Flight to Safety: COVID-Induced Risk Aversion in 2020 Democratic Primary Vote Choice. Joint with James Bisbee.
Global Economic Governance in Action: When and Why States Act on the IMF's Executive Board. Joint with Alexander Kentikelenis & Timon Forster.
Towards More Effective Government Service Delivery in Bangladesh: Local Engineers Mission & Motivation. Joint with Tim Besley & Adnan Khan.
Bad Actors or Bad Actions?: Developing Country Bureaucrats, Character, and Corruption.
Mission Match, Career Concerns, and Effectiveness: Thai Ampur-Level Vertical Bureaucrats.
Motivated MSW Students and Child Welfare Job Choice in Wayne County, Michigan. Joint with Joanne Sobeck & Lena Borragina-Ballard.
Management Practice and Intrinsic Motivation in the Public Service: Evidence from Over Four Million Individuals & Two Thousand Agencies Across Five Countries
Politicizing Capacity: Moving Beyond Country-Level Measures of State Potential Performance to Actual Comparative Behavior. Joint with Jen Tobin.
Policy-makers not Policy-takers: How Bureaucrats, not Principals, Catalyze IO Mission-aligned Performance. Joint with Susanna Campbell.
Hierarchical Audit Design: The Benefits of Increasing Transactional Density in Audit Studies. Joint with James Bisbee.
What World Bank Projects Get Evaluated? The Personnel Political Economy of Selection into RCTs. Joint with Vincenzo Di Maro, Arianna Legovini, Brad Parks, & Jennifer Rogla.
Back to the Future of Development: Mapping and Navigating a Fragmenting Field. Joint with Greg Larson & Michael Woolcock.
The Bargaining Bureaucrat: The Power and Agency of Bureaucrats to “Make”, not just to “Take”. Joint with Ozsel Beleli.
High-quality implementation of foreign aid programs often requires contextual information that cannot be seen by those in distant headquarters. Tight controls and a focus on reaching pre-set measurable targets often prevent front-line workers from using skill, local knowledge, and creativity to solve problems in ways that maximize the impact of foreign aid. Drawing on a novel database of over 14,000 discrete development projects (downloadable below) across nine aid agencies and eight paired case studies of development projects, I conclude that aid agencies will often benefit from giving field agents the authority to use their own judgments to guide aid delivery. This “Navigation by Judgment” is particularly valuable when environments are unpredictable and when accomplishing an aid program’s goals is hard to accurately measure. Accomplishing results and accounting for results are sometimes in tension; focusing agents on meeting metrics sometimes undermines performance.
From the back cover:
"Honig's brilliant new book shows that when implementation is complex the ever greater tendency to reduce accountability to narrow accounting actually harms rather than helps aid effectiveness. Management and staff of every development organization will benefit from his insights." --Lant Pritchett, Professor of the Practice of International Development, Harvard Kennedy School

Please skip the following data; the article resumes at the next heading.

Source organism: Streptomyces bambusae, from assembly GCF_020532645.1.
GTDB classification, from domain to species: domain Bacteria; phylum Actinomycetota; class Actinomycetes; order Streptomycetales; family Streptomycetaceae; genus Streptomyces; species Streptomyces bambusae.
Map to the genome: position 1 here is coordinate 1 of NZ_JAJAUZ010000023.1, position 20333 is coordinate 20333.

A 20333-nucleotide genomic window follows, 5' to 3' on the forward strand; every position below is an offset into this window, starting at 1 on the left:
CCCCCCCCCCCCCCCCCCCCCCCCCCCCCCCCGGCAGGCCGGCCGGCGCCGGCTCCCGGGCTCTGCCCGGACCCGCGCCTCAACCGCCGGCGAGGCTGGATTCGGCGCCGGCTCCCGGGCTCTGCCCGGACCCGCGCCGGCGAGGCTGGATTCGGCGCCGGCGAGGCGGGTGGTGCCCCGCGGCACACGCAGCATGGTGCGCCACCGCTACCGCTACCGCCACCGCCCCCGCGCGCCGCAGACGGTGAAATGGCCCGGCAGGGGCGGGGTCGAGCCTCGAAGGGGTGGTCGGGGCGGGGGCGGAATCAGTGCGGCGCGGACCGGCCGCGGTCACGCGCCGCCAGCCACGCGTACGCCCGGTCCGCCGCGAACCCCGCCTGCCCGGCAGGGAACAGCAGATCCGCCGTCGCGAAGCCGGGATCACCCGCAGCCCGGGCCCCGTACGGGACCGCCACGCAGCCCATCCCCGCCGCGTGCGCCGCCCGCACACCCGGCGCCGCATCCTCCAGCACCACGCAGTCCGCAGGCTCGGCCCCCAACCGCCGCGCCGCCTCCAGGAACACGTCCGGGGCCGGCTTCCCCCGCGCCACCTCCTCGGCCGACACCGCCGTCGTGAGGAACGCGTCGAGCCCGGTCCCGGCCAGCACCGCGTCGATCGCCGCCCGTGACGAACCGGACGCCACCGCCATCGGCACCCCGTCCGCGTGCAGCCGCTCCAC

"Dan Honig provides a novel, rigorous empirical examination of the outcomes of foreign aid efforts, opening up fresh possibilities for getting things done in unpredictable settings. In doing so, he offers an original approach to the age-old problems of delegation and control. Honig is a new voice to be reckoned with." --Walter W. Powell, Stanford University
"In a panoramic study that establishes a new baseline for excellence in its domain, Dan Honig shows the vast costs of overzealous management, and why politicians and funders need to let foreign aid programs adapt themselves to local context." --Daniel Carpenter, Allie S. Freed Professor of Government, Harvard University
"Honig assesses the conditions under which high levels of agent discretion are likely to out-perform heavily controlled, top-down management practices when providing development assistance. He couples an impressive number of interviews with original statistical analysis to provide important and timely insights for scholars of international organizations and practitioners seeking to employ best practices in foreign aid delivery." --Sarah Bermeo, Sanford School of Public Policy, Duke University
"Honig has written an important book that deserves to be seriously engaged by both development practitioners and the scholarly community. Expertly mixing methods and drawing on systematic, comparative data, Honig explores the inner-workings of development agencies, demonstrating the conditions under which decentralizing authority to officials in the field generates better development outcomes. At a moment when how we deliver foreign assistance is a source of contentious political debate, Honig's contribution provides rigorous, empirical evidence to help guide policymakers as they consider organizational reform." --Jeremy M. Weinstein, Professor of Political Science, Stanford University
Downloadable below is a .zip archive with the public Project Performance Database (PPD). The archive contains project data in .csv format, a detailed codebook, and supporting documentation from individual agencies where available.
The PPD is, at present, the world's largest database of development projects which includes project outcome ratings of holistic project performance. The PPD contains over 14,000 unique projects from eight agencies: The Asian Development Bank, the UK's Department for International Development, the Global Fund for AIDS, TB, and Malaria, the German Society for International Cooperation (GiZ), the International Fund for Agricultural Development, the Japanese International Cooperation Agency, the German Development Bank (KfW), and the World Bank. The public PPD excludes the EC data used in Navigation by Judgment due to a confidentiality agreement. World Bank data is public and easily accessible. I thank AsDB, GFATM, JICA, and KfW for their release of information in response to requests. GiZ, IFAD, and JICA information was coded from publicly available project-level reports.
I believe this data can be of substantial use to scholars of international organizations, aid effectiveness, organizational behavior, and public management, among others. I am very keen to see the PPD put to use; if I can answer any questions or provide any clarification on the data, or be of help thinking through potential uses of the data, etc. please do not hesitate to contact me.
Originally made public in February 2018, below is the February 2019 version of the archive, incorporating user suggestions and corrections as well as user-generated coding which improve the data's usability. This February 2019 version also adds original project IDs where available, facilitating the linkage of these data to other existing data (OECD DAC-CRS, AidData, etc.) These data are also hosted on the Harvard Dataverse here.
International Development Proseminar (Gateway theory course for International Development concentrators; SAIS SA.400.821/822; Fall 2015, 2016, 2017, 2018)
Managing and Delivering Development Assistance (SAIS SA.400.776; Fall 2015, Spring 2017, 2018)
External Interventions to Reduce Poverty – Foreign Aid (Harvard Economics 970; Spring 2012, 2014)